The eastern branch of TfL Rail runs over the existing 20 miles 16 chains (32.5 km) of track on the Great Eastern Main Line between Liverpool Street and Shenfield. The future Elizabeth line route will retain the use of most of this track, except the portion between Liverpool Street and Stratford, where trains will use new tunnels to connect to the central section of the route.
The western branches operate over part of the Great Western Main Line and the Heathrow tunnel between Paddington and Heathrow for 16 miles 38 chains (26.5 km), and entirely over the Great Western Main Line between Paddington and Reading for 36 miles (58 km). The future Elizabeth line route will retain the use of most of this track, except the portion between Paddington and Acton Main Line, where trains will use new tunnels to connect to the central section of the route.
|Opened||Managed from||Served from||Zone||Local authority|
|Reading||30 March 1840||Managed by Network Rail||15 December 2019||N/A[a]||Reading|
|Twyford||1 July 1839||Managed by Great Western Railway||Wokingham|
|Maidenhead||1 November 1871||Windsor and Maidenhead|
|Taplow||1 September 1872||May 2018||Buckinghamshire|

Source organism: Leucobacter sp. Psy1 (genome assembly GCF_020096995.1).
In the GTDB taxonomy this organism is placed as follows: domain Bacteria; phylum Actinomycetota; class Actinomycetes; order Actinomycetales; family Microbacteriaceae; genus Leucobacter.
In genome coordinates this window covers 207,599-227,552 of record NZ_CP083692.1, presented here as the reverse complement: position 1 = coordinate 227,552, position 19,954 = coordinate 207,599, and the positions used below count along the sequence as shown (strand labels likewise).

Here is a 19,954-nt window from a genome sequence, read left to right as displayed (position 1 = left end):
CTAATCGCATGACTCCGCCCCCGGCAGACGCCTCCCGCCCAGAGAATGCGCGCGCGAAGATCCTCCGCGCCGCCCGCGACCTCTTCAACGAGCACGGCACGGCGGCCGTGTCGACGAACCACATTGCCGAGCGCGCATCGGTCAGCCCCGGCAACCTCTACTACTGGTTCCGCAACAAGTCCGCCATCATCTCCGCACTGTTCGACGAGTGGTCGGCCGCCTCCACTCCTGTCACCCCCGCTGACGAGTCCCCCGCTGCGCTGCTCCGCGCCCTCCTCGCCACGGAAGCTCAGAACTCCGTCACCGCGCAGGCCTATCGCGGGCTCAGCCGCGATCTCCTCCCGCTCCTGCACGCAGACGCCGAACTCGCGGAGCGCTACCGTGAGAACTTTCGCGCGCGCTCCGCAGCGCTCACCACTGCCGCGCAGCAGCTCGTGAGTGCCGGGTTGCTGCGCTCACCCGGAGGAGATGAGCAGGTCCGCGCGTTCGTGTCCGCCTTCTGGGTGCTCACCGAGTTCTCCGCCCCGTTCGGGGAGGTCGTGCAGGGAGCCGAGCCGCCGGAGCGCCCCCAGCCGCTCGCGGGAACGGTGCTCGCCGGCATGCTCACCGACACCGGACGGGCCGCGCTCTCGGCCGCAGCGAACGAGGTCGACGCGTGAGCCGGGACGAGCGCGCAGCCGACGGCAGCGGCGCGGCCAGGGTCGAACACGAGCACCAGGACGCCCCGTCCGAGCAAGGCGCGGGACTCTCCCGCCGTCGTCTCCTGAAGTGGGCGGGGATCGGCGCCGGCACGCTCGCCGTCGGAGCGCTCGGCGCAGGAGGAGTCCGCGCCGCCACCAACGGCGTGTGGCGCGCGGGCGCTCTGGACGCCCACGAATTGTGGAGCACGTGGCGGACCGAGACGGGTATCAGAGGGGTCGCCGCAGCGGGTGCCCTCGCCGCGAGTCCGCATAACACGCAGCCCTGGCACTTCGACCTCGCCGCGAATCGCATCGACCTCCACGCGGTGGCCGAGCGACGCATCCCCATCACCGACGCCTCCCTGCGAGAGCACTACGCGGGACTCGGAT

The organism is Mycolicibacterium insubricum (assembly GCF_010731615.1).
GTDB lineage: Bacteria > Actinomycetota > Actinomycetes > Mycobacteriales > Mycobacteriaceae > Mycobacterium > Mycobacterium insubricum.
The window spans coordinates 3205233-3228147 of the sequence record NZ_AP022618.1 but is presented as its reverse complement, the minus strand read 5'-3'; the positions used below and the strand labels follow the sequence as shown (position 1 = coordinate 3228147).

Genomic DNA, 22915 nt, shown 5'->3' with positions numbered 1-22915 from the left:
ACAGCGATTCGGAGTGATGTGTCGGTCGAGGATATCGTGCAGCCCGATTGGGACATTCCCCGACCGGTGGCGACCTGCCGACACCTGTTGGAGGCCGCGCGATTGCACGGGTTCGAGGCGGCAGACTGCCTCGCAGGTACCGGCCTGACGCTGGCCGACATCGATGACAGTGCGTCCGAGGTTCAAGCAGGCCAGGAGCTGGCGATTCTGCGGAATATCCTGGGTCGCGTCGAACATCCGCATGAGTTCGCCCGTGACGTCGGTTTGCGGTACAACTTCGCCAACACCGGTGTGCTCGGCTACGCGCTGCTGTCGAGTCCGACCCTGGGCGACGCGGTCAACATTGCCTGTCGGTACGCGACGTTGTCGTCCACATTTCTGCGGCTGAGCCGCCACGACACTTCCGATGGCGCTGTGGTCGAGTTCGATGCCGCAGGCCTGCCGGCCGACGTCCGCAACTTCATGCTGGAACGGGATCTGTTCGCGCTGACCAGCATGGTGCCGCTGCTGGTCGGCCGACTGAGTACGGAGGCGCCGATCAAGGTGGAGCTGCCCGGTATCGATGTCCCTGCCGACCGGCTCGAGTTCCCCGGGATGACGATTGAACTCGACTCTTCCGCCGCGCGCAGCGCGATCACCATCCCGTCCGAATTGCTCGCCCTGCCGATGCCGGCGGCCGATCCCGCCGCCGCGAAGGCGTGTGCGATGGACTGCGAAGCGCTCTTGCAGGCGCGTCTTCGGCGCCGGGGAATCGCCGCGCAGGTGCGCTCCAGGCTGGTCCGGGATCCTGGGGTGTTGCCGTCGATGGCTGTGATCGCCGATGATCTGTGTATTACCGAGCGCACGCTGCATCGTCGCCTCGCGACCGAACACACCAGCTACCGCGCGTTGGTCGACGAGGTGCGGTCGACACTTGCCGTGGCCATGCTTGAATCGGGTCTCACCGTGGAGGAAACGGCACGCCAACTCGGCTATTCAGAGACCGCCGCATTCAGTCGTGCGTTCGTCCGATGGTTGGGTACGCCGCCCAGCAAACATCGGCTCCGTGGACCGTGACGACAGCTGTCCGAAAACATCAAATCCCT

|Burnham||1 July 1899||Slough|
|Slough||8 September 1884||Managed by Great Western Railway|
|Iver||1 December 1924||Buckinghamshire|
|West Drayton||4 June 1838||6||Hillingdon|
|Heathrow Terminal 5[b]||27 March 2008||Managed by Heathrow Express||Diversions only[b]|
|Heathrow Terminal 4||23 June 1998||May 2018|
|Heathrow Terminals 2 & 3|
|Hayes & Harlington||1864 or 1868||May 2018||5|
|Southall||1 May 1839||4||Ealing|
|Hanwell||1 December 1838|
|West Ealing||4 June 1838||3|
|Ealing Broadway||1 December 1838|
|Acton Main Line||1 February 1868|
|Paddington||4 June 1838||Managed by Network Rail||1||City of Westminster|
|Liverpool Street||2 October 1874||31 May 2015||City of London|
|Stratford||20 June 1839||Managed by TfL||2/3||Newham|
|Maryland||6 January 1873||31 May 2015||3|
|Manor Park||6 January 1873||3/4|
|Ilford||20 June 1839||4||Redbridge|
|Seven Kings||1 March 1899|
|Goodmayes||8 February 1901|
|Chadwell Heath||11 January 1864||5|
|Gidea Park||1 December 1910|
|Harold Wood||1 December 1868|
|Brentwood||1 July 1840||9||Brentwood|
|Shenfield||29 March 1843||Managed by Greater Anglia||C|
|Abbey Wood||30 July 1849||23 October 2017||Not served by TfL Rail[c]||4||Greenwich|
- Stations between Iver and Reading only accept contactless Pay-as-you-go and are therefore not in the Oyster zones